Splitting The Zygote Blastocyst Stage

Blastocyst cavity Trophoblast

Embryoblast Endometrial epithelium

Endometrial gland Endometrial capillary

Blastocyst cavity Trophoblast

Embryoblast Endometrial epithelium

Endometrial gland Endometrial capillary

Cytotrophoblast And Syncytiotrophoblast

Embryonic endoderm

Cytotrophoblast Syncytiotrophoblast

Figure 29.4 Implantation. (a) Structure of the blastocyst about 6 to 7 days after ovulation. (b) The progress of implantation about 1 day later; the syncytiotrophoblast has begun growing rootlets, which penetrate the endometrium.

Embryonic endoderm

Cytotrophoblast Syncytiotrophoblast

3troph = food, nourishment + blast = produce, give rise to syn = together + cyt = cell

Figure 29.4 Implantation. (a) Structure of the blastocyst about 6 to 7 days after ovulation. (b) The progress of implantation about 1 day later; the syncytiotrophoblast has begun growing rootlets, which penetrate the endometrium.

Embryogenesis

During implantation, the embryoblast undergoes embryogenesis—arrangement of the blastomeres into the three primary germ layers: ectoderm, mesoderm, and endoderm. Embryogenesis begins with the formation of a narrow space called the amniotic cavity between the embryoblast

Saladin: Anatomy & I 29. Human Development I Text I © The McGraw-Hill

Physiology: The Unity of Companies, 2003 Form and Function, Third Edition

1094 Part Five Reproduction and Development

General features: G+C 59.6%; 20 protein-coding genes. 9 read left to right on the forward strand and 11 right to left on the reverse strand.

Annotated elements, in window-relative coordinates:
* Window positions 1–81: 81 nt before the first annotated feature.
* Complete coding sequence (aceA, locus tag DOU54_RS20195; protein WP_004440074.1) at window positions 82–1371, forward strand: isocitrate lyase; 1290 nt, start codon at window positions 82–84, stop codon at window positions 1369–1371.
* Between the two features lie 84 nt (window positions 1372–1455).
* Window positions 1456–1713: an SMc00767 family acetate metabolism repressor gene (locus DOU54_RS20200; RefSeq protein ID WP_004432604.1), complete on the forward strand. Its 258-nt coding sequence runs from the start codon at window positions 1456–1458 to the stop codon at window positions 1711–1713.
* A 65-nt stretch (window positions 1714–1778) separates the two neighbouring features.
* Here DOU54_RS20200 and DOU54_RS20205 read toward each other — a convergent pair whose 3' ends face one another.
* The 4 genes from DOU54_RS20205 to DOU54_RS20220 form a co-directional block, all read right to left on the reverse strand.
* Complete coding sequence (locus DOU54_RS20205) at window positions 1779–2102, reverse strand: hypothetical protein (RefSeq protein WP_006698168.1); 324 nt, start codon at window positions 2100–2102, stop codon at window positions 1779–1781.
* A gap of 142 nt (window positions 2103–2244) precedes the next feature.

Chorion Cavity

Chorion

Amnion Amniotic cavity

Embryonic stalk Chorionic villi

Figure 29.5 The Implanted Conceptus at 2 Weeks. The primary germ layers and extraembryonic membranes have formed, and the conceptus is now an embryo.

Chorion

Amnion Amniotic cavity

Embryonic stalk Chorionic villi

Germ layers

Yolk sac

Germ layers

Yolk sac

Figure 29.5 The Implanted Conceptus at 2 Weeks. The primary germ layers and extraembryonic membranes have formed, and the conceptus is now an embryo.

and cytotrophoblast (fig. 29.5). The embryoblast flattens into an embryonic disc composed of ectoderm and endo-derm. As the disc elongates, a raised groove called the primitive streak forms along the midline of the ectoderm. Cells on the surface migrate medially toward this groove, down into it, and then laterally between the ectoderm and endoderm. This forms the middle germ layer, the meso-derm (fig. 29.6). The ectoderm and endoderm are epithelia composed of tightly joined cells, but the mesoderm is a more loosely organized, gelatinous connective tissue called mesenchyme. Its cells are more mobile and wispy than those of the ectoderm and endoderm. At the conclusion of embryogenesis, the individual is an embryo, about 2 mm long and 2 weeks old.